An insider insight into Forensicare’s Graduate Nursing ProgramZoe Simmons
An email changed everything for Graduate Mental Health Nurse Matilda Higgins.
It was the end of 2017 when she came across a three-week placement opportunity to work with Forensicare as a student forensic mental health nurse.
“I was studying a Bachelor of Nursing and a Bachelor of Midwifery, and had never even thought about forensic mental health before,” she said.
“But it sounded really interesting, so I put my hand up and decided to give it a go—and I’m so glad I did.”
With a placement on Atherton Unit at Thomas Embling Hospital, Matilda knew from the very first second that this was the career she’d always dreamed of.
“We had a really comprehensive orientation, and everyone was introduced to us, and we were introduced back. We felt really included, and felt like we were part of the team—that really set the tone for whole placement,” she said.
Most of the time, Matilda shadowed an experienced mental health nurse, and was given the opportunity to engage with clients, be on the floor, and learn how to develop a therapeutic relationship.
“Staff were also really proactive in exposing us to as much practical work as they could, which I found really helped me in my final year at university.”
In those three weeks, Matilda fell in love with forensic mental health, and being able to work with—and support—vulnerable people. And from then on, it was her dream to continue working with Forensicare after graduation.
“I was set on coming back; I loved the culture, and I loved being able to work with long-term, complex patients.”
Joining Forensicare’s Graduate Nurse Program
Matilda leapt at the chance to join Forensicare’s Graduate Nurse Program this year. Beginning her role as a Graduate Mental Health Nurse in January with a three-week orientation, Matilda says the support she’s received from the organisation has been astounding—and it’s something that’s never faded throughout her time with Forensicare.
As part of the 12-monthprogram, Matilda will complete two six-month rotations across Thomas Embling Hospital Units—one acute unit, and one rehabilitation unit.
“This rotation helps us to see the difference between the units, and learn to use different skills with different patient groups.”
Currently working on Apsley, Thomas Embling Hospital’s secure psychiatric unit, Matilda says she enjoys the challenges and the excitement of working long-term with patients who have complex mental health needs.
The program also includes studying a part-time Graduate Diploma of Mental Health Nursing at RMIT.
“It’s a secondary source of learning for us so we can apply what we learn clinically, and make sure our ability to work in this environment is the best it can be, in terms of its theory, and applying it practically.”
Working as a Graduate Mental Health Nurse
On a daily basis, Matilda’s role involves engaging with her patients, developing a therapeutic relationship with them, providing risk assessments and helping them to develop personalised coping strategies.
“I feel like it’s kind of being someone’s right hand man; their support system. It’s being there to listen to them, talk to them, and make them feel assured, and that they’re safe,” she said.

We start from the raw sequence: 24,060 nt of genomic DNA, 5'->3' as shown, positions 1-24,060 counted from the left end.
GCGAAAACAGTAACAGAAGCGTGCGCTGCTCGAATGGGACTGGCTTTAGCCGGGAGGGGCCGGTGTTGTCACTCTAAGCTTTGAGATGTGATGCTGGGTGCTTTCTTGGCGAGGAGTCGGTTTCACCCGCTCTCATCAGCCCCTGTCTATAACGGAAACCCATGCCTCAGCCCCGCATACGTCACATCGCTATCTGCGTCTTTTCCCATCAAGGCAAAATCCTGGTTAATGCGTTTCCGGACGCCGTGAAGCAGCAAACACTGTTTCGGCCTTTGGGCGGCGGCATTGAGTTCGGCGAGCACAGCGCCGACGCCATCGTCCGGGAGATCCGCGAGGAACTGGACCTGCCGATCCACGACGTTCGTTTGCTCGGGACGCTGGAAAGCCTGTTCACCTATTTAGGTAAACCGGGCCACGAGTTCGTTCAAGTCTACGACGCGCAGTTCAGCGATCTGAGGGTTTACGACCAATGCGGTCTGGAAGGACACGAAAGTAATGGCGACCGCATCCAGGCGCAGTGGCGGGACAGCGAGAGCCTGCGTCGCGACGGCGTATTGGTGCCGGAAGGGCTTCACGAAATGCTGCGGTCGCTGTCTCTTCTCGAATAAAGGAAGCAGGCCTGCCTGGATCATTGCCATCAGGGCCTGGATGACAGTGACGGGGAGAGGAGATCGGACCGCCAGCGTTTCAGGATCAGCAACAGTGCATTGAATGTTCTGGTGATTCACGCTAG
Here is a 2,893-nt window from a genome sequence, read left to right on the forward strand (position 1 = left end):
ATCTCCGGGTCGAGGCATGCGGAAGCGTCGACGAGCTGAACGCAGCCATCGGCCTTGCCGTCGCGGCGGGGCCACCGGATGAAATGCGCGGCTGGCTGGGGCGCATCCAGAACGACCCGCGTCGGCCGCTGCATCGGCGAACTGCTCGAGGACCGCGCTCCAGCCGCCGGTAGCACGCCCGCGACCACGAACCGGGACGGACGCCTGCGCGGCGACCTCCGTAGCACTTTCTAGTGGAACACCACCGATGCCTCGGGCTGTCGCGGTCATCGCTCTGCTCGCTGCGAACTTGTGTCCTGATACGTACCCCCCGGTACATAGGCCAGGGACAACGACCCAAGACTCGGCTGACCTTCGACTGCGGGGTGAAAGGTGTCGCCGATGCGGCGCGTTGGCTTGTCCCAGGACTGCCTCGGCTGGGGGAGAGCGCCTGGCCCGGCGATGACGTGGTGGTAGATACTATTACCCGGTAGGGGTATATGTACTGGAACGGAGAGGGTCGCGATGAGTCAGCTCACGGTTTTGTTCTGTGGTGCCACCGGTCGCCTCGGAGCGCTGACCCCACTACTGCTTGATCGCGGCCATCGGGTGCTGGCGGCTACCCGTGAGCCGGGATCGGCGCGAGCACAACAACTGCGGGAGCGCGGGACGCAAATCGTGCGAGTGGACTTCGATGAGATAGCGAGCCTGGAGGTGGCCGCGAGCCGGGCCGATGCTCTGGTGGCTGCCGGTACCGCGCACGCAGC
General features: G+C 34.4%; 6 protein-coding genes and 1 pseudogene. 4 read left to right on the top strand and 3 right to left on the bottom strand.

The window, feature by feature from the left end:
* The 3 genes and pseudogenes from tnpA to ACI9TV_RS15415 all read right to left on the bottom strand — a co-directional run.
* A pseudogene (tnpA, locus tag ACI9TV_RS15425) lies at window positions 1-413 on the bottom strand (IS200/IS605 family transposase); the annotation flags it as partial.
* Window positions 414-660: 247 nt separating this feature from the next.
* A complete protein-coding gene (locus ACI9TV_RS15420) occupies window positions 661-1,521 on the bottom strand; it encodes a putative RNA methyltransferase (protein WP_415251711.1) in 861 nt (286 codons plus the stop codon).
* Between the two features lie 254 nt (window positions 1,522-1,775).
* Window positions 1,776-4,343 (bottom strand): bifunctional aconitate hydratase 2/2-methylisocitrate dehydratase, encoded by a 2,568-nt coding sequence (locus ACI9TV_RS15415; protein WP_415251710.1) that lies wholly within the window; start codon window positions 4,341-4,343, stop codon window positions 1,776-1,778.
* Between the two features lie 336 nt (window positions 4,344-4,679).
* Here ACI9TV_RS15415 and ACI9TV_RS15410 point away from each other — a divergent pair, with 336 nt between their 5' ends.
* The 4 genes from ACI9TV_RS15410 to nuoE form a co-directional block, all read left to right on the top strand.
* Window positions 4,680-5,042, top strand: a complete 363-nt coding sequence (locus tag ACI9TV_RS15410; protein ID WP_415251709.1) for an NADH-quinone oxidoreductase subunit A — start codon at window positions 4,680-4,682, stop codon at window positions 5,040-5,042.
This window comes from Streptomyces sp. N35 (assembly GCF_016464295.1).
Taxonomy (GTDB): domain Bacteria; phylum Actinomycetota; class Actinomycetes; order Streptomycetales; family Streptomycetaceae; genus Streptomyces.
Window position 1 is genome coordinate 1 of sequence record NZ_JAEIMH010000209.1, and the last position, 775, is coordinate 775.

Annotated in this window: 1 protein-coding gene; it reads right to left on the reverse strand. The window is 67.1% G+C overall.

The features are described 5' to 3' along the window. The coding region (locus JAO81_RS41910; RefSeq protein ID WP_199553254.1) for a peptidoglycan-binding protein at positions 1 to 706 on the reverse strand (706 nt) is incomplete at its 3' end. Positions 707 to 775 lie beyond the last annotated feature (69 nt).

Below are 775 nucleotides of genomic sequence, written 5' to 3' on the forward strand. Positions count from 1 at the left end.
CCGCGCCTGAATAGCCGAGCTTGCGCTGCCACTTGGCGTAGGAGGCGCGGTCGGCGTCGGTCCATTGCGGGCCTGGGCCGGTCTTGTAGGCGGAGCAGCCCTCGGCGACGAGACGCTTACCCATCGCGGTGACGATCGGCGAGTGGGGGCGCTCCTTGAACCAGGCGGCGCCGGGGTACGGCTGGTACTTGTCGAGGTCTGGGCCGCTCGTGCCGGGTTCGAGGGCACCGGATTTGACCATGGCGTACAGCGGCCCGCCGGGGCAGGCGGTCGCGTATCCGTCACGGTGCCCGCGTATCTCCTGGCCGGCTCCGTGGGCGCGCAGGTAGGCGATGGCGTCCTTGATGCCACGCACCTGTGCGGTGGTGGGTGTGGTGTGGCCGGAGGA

“It’s very personal. You really get to know the patient, and work together with them. And with that deeper therapeutic relationship, they often feel like they can confide in you: you’re not just some random; you’re here to help them, and be a part of their mental health recovery journey.
Matilda also helps her patients plan their day with structure.
“It’s even really simple things, like helping them to get out of bed, attending to their physical needs like taking a shower or eating, and encouraging them to get up and seize the day.”
And if Matilda needs help, her team is always there to back her up.
“It’s awesome to see how a team can band together, and make it to the finish line, and make sure things are done properly and thoroughly. I think that’s a pretty cool culture to be a part of.”
“I’ve always felt reassured by staff that they have my back, and I have their back too.”
The most rewarding part of working in forensic mental health
Helping people is what Matilda’s work is all about—and every day, she can see her work makes a genuine difference to people’s lives.
“I had an experience with one patient who became quite agitated and distressed, and they didn’t know what to do about those feelings, or how to cope,” she recalled.
“Working with that patient, we were able to identify some coping mechanisms that worked for him. Now, that patient has moved on to another unit, and I’ve seen him and heard him utilising those coping strategies—like deep breathing and listening to music. Even simple techniques like that were able to bring him back, and help him to self-soothe.”
“He was then empowered to know: yes, that strategy works for me. So, it was really a learnt mechanism for him, rather than relying on what other people told him. He’d empowered himself to know what he had to do to feel better.”
“I think that’s a massive foundation of the organisation: preparing and supporting someone to live a meaningful life.”
Advice for future Graduate Nurses
Before discovering Forensicare, Matilda didn’t know where she wanted her career to go.
“Even though I loved nursing, I didn’t know where I wanted to work, or what I wanted to be doing—and I think that’s something a lot of graduate nurses feel.”
“My advice is to take every opportunity,” she said.
“I’m so glad I took the opportunity Forensicare offered, because it’s given me a completely different outlook on my career, and what I want to do. It’s a supportive environment, where there are so many opportunities for growth, and I feel very lucky to be working here.”